Natural law has been used to restrict LGBTQ people

Natural law

Natural law has been used to restrict LGBTQ people, according to Fr James Alison, an influential Catholic priest, theologian and writer.

Alison (pictured) commented in a recent virtual conversation on the website ‘Outreach’ in its monthly series of virtual talks ‘Outspoken.’

In the conversation with Fr James Martin, SJ, Alison discussed natural law and conscience, important topics for all Catholics, but especially for LGBTQ Catholics who often face arguments against them using these concepts.

“The notion of natural law is something that is absolutely essential to Christianity,” Alison said.

But, he says, we must remember that part of what the Holy Spirit does is make us “participants, on a very small scale, in understanding what creation, which is much more than us, is actually about.”

But Alison noted that natural law has, unfortunately, been used in some cases primarily to restrict people, especially LGBTQ people.

However, homosexuality is now seen as what Alison calls a “non-pathological minority variant in the human condition.”

And from the moment it becomes clear that some people are bearers of this minority variant, “which is neither good nor bad,” their way of being is “going properly to flourish starting with that, instead of in spite of that.”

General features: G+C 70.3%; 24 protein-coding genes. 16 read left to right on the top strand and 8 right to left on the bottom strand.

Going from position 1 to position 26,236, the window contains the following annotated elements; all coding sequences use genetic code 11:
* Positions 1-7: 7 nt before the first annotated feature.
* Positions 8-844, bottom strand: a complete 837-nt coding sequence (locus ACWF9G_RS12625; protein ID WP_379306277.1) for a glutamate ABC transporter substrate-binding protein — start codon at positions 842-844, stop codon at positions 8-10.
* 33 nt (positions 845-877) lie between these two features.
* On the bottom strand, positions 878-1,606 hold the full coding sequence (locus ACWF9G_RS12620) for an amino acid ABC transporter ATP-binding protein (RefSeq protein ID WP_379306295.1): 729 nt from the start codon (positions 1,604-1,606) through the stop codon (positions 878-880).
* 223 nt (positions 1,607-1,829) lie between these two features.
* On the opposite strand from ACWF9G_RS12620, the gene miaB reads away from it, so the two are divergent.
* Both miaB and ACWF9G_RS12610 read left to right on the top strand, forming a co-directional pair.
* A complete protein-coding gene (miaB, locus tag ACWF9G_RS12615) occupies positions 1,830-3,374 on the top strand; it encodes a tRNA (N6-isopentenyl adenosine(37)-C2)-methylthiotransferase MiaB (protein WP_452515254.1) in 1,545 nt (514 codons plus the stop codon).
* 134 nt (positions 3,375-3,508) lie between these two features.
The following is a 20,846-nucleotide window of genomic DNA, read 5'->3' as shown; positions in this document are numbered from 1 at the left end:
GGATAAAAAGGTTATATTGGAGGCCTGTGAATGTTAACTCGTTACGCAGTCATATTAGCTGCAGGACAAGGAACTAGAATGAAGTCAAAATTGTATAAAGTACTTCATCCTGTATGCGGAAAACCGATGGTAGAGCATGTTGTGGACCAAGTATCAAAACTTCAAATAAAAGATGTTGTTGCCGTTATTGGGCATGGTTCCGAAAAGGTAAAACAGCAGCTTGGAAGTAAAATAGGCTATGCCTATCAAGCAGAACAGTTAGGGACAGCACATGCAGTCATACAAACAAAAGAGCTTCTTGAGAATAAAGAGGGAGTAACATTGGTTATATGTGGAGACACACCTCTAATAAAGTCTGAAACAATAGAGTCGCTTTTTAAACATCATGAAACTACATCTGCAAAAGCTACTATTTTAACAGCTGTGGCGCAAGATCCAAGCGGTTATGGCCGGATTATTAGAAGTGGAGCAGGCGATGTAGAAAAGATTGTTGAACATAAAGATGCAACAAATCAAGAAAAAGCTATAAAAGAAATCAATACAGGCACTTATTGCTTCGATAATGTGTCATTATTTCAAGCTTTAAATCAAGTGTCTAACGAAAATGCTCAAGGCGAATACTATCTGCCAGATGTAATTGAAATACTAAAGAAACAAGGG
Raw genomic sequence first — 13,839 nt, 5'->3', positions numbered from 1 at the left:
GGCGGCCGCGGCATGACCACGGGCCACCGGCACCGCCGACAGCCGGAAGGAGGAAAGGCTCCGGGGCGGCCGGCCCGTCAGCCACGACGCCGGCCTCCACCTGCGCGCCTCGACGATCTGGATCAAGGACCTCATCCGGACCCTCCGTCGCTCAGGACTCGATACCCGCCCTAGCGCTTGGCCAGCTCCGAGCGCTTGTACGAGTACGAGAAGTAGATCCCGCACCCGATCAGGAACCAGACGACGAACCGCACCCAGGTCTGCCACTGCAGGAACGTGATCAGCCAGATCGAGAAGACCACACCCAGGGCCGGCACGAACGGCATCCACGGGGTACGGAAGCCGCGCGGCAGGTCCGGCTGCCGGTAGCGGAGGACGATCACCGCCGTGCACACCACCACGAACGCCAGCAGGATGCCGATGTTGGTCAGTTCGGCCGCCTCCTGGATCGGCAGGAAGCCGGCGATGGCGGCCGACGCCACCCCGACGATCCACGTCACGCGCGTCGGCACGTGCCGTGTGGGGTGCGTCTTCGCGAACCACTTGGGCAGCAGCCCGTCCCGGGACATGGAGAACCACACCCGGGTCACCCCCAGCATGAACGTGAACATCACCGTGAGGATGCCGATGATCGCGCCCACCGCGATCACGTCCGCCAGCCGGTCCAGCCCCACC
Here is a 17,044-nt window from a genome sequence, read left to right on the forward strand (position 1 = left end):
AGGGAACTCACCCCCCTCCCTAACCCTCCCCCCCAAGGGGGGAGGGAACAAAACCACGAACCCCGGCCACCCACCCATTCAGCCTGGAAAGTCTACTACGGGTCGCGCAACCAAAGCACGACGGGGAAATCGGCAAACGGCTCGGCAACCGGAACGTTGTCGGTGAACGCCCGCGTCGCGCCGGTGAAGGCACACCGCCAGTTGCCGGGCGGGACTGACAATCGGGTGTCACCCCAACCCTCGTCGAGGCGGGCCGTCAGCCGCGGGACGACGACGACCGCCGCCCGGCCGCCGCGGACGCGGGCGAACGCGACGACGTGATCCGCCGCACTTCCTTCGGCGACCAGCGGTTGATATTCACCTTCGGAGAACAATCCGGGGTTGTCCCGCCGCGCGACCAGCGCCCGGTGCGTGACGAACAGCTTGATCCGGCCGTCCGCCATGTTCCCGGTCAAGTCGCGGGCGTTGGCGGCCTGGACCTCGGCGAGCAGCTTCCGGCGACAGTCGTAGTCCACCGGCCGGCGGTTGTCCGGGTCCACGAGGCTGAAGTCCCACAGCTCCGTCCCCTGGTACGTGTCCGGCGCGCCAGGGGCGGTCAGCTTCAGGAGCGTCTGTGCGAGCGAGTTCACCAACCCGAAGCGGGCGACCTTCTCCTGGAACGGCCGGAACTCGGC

Becoming children of God

Alison also discussed conscience, emphasising that we are becoming children of God rather than mere servants. “I no longer call you servants…but friends,” as Jesus says in the Gospel (Jn 15:15).

Alison sees this as a fundamental insight.

We are, all of us, in the process of becoming children of God.

This doesn’t mean that we are perfect, but that we can learn to do things wrong and then do things better—much as a child might do under the care of a loving parent.

Alison said love plays a significant role in this process. “Love turns you into who you really are going to be,” he says.

In God’s eyes, “the ‘you who I’m calling you to be’ has to do with how you learn to give yourself away.”

Alison also spoke about what it means for LGBTQ people to encounter “discord” with some aspects of church documents and offered pastoral advice about how natural law and conscience can be understood in this context.


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